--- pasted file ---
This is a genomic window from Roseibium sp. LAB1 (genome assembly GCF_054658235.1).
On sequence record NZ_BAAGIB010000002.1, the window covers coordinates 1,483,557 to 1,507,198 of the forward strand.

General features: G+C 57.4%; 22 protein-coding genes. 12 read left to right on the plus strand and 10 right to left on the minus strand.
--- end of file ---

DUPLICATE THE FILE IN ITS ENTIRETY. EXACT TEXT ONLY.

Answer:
This is a genomic window from Roseibium sp. LAB1 (genome assembly GCF_054658235.1).
On sequence record NZ_BAAGIB010000002.1, the window covers coordinates 1,483,557 to 1,507,198 of the forward strand.

General features: G+C 57.4%; 22 protein-coding genes. 12 read left to right on the plus strand and 10 right to left on the minus strand.